Angel Child & Monkey
By Chloe Cumming
Acrylic and canvas board
Image size: H: 32cm x W: 40cm
Framed size: H: 42cm x W: 50cm
This extraordinary and intimate painting is typical of Norfolk-based Chloe and her sideways perceptions of life and relationships.
Lit by a warm, golden aura, the young child gently reaches out to touch the expressive fingertips of the slightly startled-looking monkey, resplendent in his bow tie. Both have strangely domed heads, as if they are distantly related. And the chld has angel wings replacing ears.
The theme of humans' kinship with apes come to mind. But, stronger than that, is the tenderness of the scene that suggests a quiet communication, or bond, between the two figures, also indicated by the heart symbols in the background.
Philip Pullman fans may think of the daemon companion concept from his Dark Materials trilogy. Dæmons are the external physical manifestation of a person's "inner-self" that takes the form of an unusual animal.
Typically for Chloe, brushwork is dynamic and expressive, with modelling of form within dark outlines, and the limited colour palette is a muddy rose and grey with gold highllights, enhanced by the frame.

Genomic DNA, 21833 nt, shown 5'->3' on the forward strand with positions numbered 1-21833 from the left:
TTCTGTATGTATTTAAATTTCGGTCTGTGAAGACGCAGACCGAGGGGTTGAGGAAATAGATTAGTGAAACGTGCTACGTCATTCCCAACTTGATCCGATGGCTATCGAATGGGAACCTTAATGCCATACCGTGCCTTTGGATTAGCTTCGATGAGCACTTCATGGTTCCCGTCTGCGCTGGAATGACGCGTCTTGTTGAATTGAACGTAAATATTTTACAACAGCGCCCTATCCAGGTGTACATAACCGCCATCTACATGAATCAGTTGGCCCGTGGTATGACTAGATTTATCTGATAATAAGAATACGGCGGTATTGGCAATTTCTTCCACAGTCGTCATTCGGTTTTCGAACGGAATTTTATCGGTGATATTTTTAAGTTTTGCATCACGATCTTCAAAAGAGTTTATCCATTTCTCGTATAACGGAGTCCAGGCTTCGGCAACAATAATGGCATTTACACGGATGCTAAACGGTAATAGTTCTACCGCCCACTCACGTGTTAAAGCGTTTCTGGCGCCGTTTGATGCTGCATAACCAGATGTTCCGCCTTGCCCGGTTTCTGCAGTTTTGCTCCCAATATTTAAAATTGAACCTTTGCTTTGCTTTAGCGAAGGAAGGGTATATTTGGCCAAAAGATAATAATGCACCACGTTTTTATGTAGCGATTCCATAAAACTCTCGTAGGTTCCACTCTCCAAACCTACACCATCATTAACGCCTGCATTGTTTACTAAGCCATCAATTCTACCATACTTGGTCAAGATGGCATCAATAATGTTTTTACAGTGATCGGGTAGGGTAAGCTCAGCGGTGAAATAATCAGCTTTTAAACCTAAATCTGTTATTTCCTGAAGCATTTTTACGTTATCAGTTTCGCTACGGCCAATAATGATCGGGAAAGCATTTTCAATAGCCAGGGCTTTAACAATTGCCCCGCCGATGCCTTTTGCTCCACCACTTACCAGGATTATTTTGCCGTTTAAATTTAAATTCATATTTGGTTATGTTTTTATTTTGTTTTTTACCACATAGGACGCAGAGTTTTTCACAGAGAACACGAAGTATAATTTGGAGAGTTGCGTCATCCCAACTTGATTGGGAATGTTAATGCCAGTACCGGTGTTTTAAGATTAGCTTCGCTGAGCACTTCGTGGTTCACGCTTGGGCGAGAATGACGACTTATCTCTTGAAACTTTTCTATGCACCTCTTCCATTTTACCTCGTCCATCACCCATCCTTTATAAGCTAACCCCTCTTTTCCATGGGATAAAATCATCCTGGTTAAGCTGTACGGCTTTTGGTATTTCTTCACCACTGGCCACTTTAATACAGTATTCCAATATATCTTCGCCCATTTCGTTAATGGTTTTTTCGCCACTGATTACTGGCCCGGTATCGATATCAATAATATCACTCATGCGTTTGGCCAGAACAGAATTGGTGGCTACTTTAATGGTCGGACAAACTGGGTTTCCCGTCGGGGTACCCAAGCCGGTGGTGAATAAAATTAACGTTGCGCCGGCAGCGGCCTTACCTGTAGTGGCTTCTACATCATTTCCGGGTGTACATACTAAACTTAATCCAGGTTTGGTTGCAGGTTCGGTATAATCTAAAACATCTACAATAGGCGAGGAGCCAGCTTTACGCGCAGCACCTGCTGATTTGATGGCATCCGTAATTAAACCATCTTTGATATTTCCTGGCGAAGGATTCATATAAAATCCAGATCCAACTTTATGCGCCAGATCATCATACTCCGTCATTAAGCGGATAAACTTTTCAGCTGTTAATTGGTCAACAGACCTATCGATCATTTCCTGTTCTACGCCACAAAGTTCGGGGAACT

ABOUT CHLOE CUMMING
After many years of creativity, in which she has built up a following of collecters, Chloe makes her art gallery debut at Spencer House Gallery this winter.
She is an unusual draughtswoman and observer of life. Her art output is prolific, as much a release and expression of her own thoughts and emotions as an outpouring of recurring figurative and symbolic motifs and figures.
She tries to find something alive and beautiful in mundane or downtrodden objects or figures - hence her toilet and traffic cone collections. She is attracted by taboo subjects or by the notion that places or things are not celebrated or acceptable in 'polite society'.
Her interest in Vincent van Gogh - and, hence, her many depictions of him - is prompted by her drive to express the man behind the myth and the social and emotional barriers he faced. Like him, her own painting style is defiantly idiosyncratic and independent of any movement or genre.
In some of her more aggressive and vivid images, one can detect energetic and frenetic aspects of Francis Bacon, combined with a range of surreal and haunting elements and narratives of her ow